Microsoft: Windows Server Now Supports Automatic .NET updates
Microsoft says Windows admins can now opt into automatic updates for .NET Framework and .NET Core via Microsoft Update (MU) on Windows Server systems.
The new option has started rolling out today, and once you opt-in, it will add .NET Core 3.1, .NET 5.0, and .NET 6.0 to the Automatic Updates channel as a third option on top of Windows Server Update Services (WSUS) and Microsoft Update Catalog.
“We’re excited to announce that starting April 2022, we will be making monthly updates for modern .NET (.NET Core) available for server operating systems via Microsoft Update (MU) on an opt-in basis,” explained Jamshed Damkewala, a .NET Principal Engineering Manager at Microsoft.
Also Read: Ransomware threats and how small businesses can fight them
“If you do not want to have your servers updated automatically for you no action is required. There is no change for client operating systems which will continue to receive updates via Automatic Updates, WSUS, and MU Catalog as earlier.”
This new option has been added for customers asking for a way to install .NET updates without using a deployment tool, just as on Windows client platforms.
Making it an opt-in change will allow admins to choose their preferred method of keeping server operating systems up to date, depending on their deployment approach.
How to enable .NET automatic updates
You can opt-in for .NET automatic updates on Windows Server by setting registry keys listed in the table below (manually or with the help of Group Policy as detailed here).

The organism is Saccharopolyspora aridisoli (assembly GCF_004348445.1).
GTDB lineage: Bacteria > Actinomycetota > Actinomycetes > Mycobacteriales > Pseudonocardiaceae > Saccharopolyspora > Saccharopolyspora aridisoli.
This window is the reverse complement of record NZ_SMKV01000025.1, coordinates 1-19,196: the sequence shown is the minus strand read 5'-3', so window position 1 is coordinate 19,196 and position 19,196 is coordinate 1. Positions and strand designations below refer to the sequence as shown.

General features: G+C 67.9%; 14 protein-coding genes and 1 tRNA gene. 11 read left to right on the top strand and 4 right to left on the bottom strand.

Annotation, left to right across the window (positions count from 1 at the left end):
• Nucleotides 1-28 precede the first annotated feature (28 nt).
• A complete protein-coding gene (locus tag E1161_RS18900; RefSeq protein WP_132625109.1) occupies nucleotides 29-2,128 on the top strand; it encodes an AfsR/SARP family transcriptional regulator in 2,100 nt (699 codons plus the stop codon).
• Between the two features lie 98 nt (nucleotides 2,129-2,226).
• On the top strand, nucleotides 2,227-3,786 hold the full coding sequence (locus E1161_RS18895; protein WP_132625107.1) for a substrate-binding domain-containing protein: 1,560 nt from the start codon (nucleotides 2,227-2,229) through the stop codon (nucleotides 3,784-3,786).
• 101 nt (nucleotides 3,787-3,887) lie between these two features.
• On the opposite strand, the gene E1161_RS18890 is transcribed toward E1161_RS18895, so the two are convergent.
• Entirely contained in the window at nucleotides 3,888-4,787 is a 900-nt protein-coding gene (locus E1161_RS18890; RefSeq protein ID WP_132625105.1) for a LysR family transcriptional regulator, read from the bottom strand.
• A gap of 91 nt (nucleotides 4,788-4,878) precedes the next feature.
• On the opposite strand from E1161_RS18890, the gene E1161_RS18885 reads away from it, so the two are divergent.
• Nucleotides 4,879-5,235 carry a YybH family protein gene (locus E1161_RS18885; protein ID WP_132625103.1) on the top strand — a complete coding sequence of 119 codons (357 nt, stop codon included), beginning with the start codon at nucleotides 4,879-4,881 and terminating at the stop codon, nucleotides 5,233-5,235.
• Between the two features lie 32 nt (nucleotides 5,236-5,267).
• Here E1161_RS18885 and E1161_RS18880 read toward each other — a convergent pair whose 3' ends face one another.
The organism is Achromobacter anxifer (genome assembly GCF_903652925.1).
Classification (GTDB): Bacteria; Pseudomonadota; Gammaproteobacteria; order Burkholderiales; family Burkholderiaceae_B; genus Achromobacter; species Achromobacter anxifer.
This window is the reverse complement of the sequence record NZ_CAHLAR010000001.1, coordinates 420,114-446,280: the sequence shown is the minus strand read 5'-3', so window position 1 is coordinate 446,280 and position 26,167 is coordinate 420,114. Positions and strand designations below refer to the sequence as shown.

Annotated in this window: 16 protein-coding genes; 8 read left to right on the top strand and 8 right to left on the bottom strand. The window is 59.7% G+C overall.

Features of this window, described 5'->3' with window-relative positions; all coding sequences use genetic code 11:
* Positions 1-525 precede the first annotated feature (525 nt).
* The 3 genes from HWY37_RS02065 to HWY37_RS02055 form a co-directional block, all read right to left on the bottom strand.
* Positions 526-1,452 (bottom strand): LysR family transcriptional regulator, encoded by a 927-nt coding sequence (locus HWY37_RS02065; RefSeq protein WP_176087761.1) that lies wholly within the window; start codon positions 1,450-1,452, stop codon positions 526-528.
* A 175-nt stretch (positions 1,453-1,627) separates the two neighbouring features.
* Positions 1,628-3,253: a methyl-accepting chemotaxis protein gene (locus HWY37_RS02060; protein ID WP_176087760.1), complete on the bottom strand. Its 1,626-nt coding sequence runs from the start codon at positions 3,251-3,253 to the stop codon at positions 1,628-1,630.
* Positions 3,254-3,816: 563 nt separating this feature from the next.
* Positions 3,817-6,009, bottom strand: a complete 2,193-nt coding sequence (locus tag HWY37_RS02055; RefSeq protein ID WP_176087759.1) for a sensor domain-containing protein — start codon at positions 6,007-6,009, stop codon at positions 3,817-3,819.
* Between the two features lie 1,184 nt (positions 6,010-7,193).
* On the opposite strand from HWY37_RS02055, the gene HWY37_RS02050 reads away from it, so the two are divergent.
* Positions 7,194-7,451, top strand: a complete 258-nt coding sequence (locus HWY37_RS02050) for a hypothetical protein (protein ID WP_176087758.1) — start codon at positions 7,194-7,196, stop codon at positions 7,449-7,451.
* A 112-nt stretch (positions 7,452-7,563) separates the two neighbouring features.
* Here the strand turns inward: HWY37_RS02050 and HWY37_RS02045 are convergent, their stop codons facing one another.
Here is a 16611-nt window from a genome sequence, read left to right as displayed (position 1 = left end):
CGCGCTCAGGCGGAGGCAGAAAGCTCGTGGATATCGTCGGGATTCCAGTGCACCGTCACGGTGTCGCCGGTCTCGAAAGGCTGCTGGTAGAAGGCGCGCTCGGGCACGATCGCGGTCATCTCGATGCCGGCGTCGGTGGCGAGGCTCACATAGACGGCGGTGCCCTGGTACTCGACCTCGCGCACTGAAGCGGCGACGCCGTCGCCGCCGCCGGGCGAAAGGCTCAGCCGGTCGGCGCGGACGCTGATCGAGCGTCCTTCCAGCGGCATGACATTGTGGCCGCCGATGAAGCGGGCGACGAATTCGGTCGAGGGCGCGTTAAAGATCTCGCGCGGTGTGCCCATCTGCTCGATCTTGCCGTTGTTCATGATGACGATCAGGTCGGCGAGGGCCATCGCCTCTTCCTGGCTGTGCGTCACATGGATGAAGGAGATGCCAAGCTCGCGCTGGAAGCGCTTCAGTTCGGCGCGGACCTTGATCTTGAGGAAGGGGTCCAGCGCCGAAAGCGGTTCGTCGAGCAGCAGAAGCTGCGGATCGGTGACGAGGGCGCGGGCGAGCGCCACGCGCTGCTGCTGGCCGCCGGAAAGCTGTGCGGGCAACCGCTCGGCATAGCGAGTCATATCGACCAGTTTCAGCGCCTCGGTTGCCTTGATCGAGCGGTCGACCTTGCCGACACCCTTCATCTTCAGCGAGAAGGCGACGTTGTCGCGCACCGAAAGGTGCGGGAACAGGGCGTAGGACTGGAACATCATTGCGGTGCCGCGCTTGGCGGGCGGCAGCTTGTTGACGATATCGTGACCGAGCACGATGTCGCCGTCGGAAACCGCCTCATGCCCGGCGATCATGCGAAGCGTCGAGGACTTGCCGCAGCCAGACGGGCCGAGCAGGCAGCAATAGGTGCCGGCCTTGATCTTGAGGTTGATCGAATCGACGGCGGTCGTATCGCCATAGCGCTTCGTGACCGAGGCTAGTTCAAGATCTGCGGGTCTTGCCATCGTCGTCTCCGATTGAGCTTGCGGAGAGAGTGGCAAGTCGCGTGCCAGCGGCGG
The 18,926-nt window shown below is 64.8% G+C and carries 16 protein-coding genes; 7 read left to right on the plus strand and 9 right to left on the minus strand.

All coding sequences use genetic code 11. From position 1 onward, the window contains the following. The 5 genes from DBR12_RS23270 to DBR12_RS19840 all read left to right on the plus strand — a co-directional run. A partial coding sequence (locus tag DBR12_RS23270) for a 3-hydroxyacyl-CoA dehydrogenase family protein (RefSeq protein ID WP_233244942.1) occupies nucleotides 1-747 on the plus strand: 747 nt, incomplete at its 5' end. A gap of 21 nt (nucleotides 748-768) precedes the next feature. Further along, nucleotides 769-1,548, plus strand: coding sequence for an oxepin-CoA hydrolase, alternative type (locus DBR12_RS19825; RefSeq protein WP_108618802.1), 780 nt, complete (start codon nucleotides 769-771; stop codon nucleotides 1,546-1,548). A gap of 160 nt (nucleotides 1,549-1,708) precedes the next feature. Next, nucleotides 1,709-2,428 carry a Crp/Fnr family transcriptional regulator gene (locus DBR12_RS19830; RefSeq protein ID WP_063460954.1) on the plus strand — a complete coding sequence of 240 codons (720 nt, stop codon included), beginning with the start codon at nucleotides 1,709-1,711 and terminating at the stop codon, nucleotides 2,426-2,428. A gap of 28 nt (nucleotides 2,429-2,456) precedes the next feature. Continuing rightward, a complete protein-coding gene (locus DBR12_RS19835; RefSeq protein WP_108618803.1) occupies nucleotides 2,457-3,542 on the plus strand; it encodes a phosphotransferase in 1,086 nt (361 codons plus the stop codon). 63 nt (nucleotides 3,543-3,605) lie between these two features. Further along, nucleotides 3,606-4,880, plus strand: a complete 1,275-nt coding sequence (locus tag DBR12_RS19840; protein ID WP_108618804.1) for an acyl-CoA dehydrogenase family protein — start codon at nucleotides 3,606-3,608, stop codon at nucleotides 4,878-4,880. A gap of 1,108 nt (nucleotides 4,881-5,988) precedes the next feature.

|.NET Version||Registry Key||Name||Value|
“We’re excited to start delivering updates for modern .NET to server operating systems via Microsoft Update on an opt-in basis and look forward to your feedback on this experience,” Damkewala added.
In December 2020, following customer requests, Microsoft first started delivering .NET and .NET Core updates on Windows via Microsoft Update (via WSUS and MU Catalog for server OS and Automatic Updates for client OS).
Also Read: 10 most notable data breach cases in 2021
In early April 2022, the company reminded customers that multiple .NET Framework versions (i.e., 4.5.2, 4.6, and 4.6.1) signed using the insecure Secure Hash Algorithm 1 (SHA-1) will reach their end of life at the end of the month.
Redmond is also planning to roll out in July 2022 a new Windows Autopatch service that will automatically keep Windows and Office software up to date for Microsoft customers with a Windows 10/11 Enterprise E3 or above license.